With masculinity in a male comes great vulnerability and complication. Men always rattle on about how had women are to read, but really they are just as hard to read if not more. The only reason the male body is a difficult text to read is because it is not exposed as much as the female body. I disagree with Ward when he states, ?The male body has been a cinematic fetish for many years?(Ward 1). I think that women have been the cinematic fetishes while men have hidden themselves behind them. I have yet to see a movie in the same context as ?Striptease?, but centered on a male, sold or shown anywhere besides a porn store. If you go shopping at just about any store you will find a picture of a beautiful woman on just about any item a male might think about buying, but you don?t find very many of the same types of pictures on items that females buy. I think that the reason for this is because men have a major problem with buying anything that has another male portrayed in a sexual manor or pretty much in any way, while females are for the most part very content and open with their sexuality and feelings. Most females have no problem at all buying an item that has a beautiful females picture on it. Females don?t think it will hinder their sexuality, while males generally wonder ?what the guys will think if they see that they bought this?? I do however think that the male body is slowly coming into more prospective. According to Ward in his article ?Hung like a Horse: Male Stripping in Recent Films?, the male erection, which is generally looked upon as masculine, is no longer the main point of masculinity. Originally, the male body was shown as your stereotypical, tan, muscular, and rugged kind of guy. Such stars as Harrison Ford, Sylvester Stallone, and Arnold Schwartzenagger portrayed this stereotypical male in the stereotypical masculine settings in movies such as, Rambo, Die Hard, Terminator, and The Fugitive. Now our typical male vision is being swept away from these old realms and pushed in a new direction. With movies like ?The Full Monty?, ?Boogie Nights?, and ?The Pillow Book?, have stripped the male body and exposed not it?s masculinity, but it?s vulnerability. In the movie ?Philadelphia? a gay man is being defended because he was fired from his job unjustly. This is a big step for our movie society to make. Being ?gay? is not something that is talked about. The movies are becoming more and more bold, making the generation today start to understand it?s okay to be whatever you want to be. Even though the male body is now making more of a dramatic appearance in movies and magazines today, I feel that the stereotypical male will always be prominent. I don?t feel that males are truly independent or confident enough to let go and feel as comfortable as females do. Even though females are more judgmental about our bodies, we are still not afraid to look in the mirror and see what is really there. We are not afraid to have a sleepover party and sleep in the bed or change in the same room. Males on the other hand feel that it would not be masculine sleep together or change, because they might made fun of or even worse, it might rub off on them.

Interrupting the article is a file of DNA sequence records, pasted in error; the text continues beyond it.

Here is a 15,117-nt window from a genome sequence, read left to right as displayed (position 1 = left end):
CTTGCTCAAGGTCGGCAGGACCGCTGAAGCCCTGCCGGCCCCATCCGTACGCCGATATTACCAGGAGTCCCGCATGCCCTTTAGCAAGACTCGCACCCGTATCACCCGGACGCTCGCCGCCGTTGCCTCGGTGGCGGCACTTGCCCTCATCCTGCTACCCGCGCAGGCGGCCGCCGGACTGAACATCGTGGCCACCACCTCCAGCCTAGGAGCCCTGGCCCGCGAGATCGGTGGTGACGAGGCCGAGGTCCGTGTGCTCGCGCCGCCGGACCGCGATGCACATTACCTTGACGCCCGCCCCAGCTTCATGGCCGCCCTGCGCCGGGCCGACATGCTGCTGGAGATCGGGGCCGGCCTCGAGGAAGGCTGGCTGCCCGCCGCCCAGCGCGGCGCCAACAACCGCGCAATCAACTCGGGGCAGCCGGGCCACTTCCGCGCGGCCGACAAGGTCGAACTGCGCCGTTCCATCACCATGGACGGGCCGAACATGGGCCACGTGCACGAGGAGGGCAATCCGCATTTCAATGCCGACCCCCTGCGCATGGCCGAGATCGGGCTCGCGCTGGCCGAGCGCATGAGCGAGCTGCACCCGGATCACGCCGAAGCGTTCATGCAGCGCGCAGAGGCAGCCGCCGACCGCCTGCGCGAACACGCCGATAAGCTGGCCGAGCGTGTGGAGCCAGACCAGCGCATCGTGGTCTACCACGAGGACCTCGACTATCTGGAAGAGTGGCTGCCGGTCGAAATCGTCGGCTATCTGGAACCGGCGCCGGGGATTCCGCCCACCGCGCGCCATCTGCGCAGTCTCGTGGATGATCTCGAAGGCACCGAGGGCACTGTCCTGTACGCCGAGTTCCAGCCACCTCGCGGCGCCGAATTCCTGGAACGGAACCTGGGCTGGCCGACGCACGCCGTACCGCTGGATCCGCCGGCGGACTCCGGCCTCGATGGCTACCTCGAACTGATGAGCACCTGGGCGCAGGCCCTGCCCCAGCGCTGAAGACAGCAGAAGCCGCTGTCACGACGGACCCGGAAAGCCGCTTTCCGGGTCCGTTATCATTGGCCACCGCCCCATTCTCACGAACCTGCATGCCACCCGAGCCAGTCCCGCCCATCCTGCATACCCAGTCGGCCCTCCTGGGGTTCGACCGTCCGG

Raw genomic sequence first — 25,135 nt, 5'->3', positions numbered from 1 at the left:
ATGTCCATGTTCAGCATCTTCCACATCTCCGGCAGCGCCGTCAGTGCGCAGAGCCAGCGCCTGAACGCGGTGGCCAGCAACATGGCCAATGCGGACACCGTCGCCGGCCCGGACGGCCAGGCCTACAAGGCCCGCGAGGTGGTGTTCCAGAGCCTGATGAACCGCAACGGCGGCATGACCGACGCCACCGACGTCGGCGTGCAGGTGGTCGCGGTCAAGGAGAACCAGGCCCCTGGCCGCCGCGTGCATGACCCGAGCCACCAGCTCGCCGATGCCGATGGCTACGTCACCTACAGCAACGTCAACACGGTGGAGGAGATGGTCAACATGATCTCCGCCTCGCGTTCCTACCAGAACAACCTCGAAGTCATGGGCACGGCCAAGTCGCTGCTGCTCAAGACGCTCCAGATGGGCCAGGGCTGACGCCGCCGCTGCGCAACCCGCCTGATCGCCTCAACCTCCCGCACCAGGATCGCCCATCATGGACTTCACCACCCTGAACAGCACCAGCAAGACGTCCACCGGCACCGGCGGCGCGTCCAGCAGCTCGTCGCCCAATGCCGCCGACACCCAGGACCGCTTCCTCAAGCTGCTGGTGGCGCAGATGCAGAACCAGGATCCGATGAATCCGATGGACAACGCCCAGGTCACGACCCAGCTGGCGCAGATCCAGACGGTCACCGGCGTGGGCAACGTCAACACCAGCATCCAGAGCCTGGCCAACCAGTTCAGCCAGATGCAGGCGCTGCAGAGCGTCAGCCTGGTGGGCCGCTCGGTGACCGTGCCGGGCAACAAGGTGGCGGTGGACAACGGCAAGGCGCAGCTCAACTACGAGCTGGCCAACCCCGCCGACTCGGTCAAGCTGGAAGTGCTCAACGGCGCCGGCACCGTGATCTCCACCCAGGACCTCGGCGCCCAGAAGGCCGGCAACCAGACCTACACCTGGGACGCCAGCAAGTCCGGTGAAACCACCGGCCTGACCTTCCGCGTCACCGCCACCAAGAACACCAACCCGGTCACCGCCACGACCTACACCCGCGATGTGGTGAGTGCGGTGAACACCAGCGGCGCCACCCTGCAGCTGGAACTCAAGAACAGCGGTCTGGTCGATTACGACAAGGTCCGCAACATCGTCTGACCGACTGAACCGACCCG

In the future I feel the social construction needs to be modified. Men need to be taught that it is okay to show emotion and that whatever their sexuality is doesn?t matter. I think that men would be a lot more masculine if they could all come to terms with their feelings and be open and honest about themselves and their bodies. I think that males should be able to look the mirror at themselves and not feel ?gay? or not masculine, just as a female can. I am not saying that males should change their whole personality or standards, I just feel that they should conform to society a little better than they do. Women are strong, but still loving. Men should learn from the environment around them. To be more masculine they should learn to cope with their sexuality, and not be afraid to cry. Masculinity does not mean without feeling, it means being strong and coming to terms with who you really are.
Culbertson, Philip. “Designing Men: Reading the ale Body as Text.” Internet. Available: http://www.bu.edu/mzank/textual-reasoning/(volume7,1998)
Ward, Graham. “Hung Like a Horse: Male Stripping in Recent Films.” Online. Available: http://www.bu.edu/mzank/textual-reasoning/(volume7,1998)